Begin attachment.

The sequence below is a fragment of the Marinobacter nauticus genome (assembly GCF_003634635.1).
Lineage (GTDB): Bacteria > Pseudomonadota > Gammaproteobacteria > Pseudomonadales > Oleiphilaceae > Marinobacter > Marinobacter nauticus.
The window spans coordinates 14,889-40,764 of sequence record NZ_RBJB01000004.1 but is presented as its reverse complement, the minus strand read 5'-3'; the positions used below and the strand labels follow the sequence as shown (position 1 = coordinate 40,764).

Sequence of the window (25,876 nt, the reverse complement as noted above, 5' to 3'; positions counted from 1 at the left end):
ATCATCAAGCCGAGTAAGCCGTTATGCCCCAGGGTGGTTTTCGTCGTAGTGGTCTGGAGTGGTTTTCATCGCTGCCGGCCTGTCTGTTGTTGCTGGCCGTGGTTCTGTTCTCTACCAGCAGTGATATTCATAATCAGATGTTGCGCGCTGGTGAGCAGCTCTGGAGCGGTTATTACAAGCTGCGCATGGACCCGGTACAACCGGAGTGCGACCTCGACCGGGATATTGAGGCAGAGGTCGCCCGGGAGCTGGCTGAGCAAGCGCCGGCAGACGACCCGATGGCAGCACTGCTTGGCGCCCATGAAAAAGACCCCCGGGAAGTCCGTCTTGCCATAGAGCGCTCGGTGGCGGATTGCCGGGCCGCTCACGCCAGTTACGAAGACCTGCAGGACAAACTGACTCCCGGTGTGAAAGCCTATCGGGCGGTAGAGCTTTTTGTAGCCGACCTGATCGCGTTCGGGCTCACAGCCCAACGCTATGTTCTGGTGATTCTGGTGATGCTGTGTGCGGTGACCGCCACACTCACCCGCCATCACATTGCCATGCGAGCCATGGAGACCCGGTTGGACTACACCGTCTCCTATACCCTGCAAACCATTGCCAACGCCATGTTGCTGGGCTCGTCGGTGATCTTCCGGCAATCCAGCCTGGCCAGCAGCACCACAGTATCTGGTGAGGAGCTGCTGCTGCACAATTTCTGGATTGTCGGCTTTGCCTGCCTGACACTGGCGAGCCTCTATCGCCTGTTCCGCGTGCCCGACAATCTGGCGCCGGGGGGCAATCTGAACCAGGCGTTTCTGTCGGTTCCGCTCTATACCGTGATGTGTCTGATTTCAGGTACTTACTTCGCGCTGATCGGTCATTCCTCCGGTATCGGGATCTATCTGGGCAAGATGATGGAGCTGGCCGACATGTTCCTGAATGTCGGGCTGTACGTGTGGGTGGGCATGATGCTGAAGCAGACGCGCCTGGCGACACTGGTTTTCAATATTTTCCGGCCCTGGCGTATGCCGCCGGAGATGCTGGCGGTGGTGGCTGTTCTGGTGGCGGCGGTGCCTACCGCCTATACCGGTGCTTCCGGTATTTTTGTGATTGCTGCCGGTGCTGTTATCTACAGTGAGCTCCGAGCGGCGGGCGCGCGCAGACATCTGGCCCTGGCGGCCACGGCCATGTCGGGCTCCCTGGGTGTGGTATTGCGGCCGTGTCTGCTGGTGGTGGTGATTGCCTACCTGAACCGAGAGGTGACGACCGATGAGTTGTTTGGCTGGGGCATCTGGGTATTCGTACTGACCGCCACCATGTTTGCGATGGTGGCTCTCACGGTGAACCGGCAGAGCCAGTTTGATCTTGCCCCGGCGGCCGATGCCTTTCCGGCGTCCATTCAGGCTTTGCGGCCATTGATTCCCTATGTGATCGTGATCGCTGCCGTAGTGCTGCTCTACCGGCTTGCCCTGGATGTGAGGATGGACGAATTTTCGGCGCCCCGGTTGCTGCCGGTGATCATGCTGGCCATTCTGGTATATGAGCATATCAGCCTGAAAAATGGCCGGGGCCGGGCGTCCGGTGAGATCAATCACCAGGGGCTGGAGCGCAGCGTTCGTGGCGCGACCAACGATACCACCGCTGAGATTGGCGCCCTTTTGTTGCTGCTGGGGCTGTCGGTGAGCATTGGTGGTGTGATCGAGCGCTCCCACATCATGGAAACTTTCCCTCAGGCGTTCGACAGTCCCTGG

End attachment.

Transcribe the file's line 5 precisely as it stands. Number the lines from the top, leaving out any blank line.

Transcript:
ATCATCAAGCCGAGTAAGCCGTTATGCCCCAGGGTGGTTTTCGTCGTAGTGGTCTGGAGTGGTTTTCATCGCTGCCGGCCTGTCTGTTGTTGCTGGCCGTGGTTCTGTTCTCTACCAGCAGTGATATTCATAATCAGATGTTGCGCGCTGGTGAGCAGCTCTGGAGCGGTTATTACAAGCTGCGCATGGACCCGGTACAACCGGAGTGCGACCTCGACCGGGATATTGAGGCAGAGGTCGCCCGGGAGCTGGCTGAGCAAGCGCCGGCAGACGACCCGATGGCAGCACTGCTTGGCGCCCATGAAAAAGACCCCCGGGAAGTCCGTCTTGCCATAGAGCGCTCGGTGGCGGATTGCCGGGCCGCTCACGCCAGTTACGAAGACCTGCAGGACAAACTGACTCCCGGTGTGAAAGCCTATCGGGCGGTAGAGCTTTTTGTAGCCGACCTGATCGCGTTCGGGCTCACAGCCCAACGCTATGTTCTGGTGATTCTGGTGATGCTGTGTGCGGTGACCGCCACACTCACCCGCCATCACATTGCCATGCGAGCCATGGAGACCCGGTTGGACTACACCGTCTCCTATACCCTGCAAACCATTGCCAACGCCATGTTGCTGGGCTCGTCGGTGATCTTCCGGCAATCCAGCCTGGCCAGCAGCACCACAGTATCTGGTGAGGAGCTGCTGCTGCACAATTTCTGGATTGTCGGCTTTGCCTGCCTGACACTGGCGAGCCTCTATCGCCTGTTCCGCGTGCCCGACAATCTGGCGCCGGGGGGCAATCTGAACCAGGCGTTTCTGTCGGTTCCGCTCTATACCGTGATGTGTCTGATTTCAGGTACTTACTTCGCGCTGATCGGTCATTCCTCCGGTATCGGGATCTATCTGGGCAAGATGATGGAGCTGGCCGACATGTTCCTGAATGTCGGGCTGTACGTGTGGGTGGGCATGATGCTGAAGCAGACGCGCCTGGCGACACTGGTTTTCAATATTTTCCGGCCCTGGCGTATGCCGCCGGAGATGCTGGCGGTGGTGGCTGTTCTGGTGGCGGCGGTGCCTACCGCCTATACCGGTGCTTCCGGTATTTTTGTGATTGCTGCCGGTGCTGTTATCTACAGTGAGCTCCGAGCGGCGGGCGCGCGCAGACATCTGGCCCTGGCGGCCACGGCCATGTCGGGCTCCCTGGGTGTGGTATTGCGGCCGTGTCTGCTGGTGGTGGTGATTGCCTACCTGAACCGAGAGGTGACGACCGATGAGTTGTTTGGCTGGGGCATCTGGGTATTCGTACTGACCGCCACCATGTTTGCGATGGTGGCTCTCACGGTGAACCGGCAGAGCCAGTTTGATCTTGCCCCGGCGGCCGATGCCTTTCCGGCGTCCATTCAGGCTTTGCGGCCATTGATTCCCTATGTGATCGTGATCGCTGCCGTAGTGCTGCTCTACCGGCTTGCCCTGGATGTGAGGATGGACGAATTTTCGGCGCCCCGGTTGCTGCCGGTGATCATGCTGGCCATTCTGGTATATGAGCATATCAGCCTGAAAAATGGCCGGGGCCGGGCGTCCGGTGAGATCAATCACCAGGGGCTGGAGCGCAGCGTTCGTGGCGCGACCAACGATACCACCGCTGAGATTGGCGCCCTTTTGTTGCTGCTGGGGCTGTCGGTGAGCATTGGTGGTGTGATCGAGCGCTCCCACATCATGGAAACTTTCCCTCAGGCGTTCGACAGTCCCTGG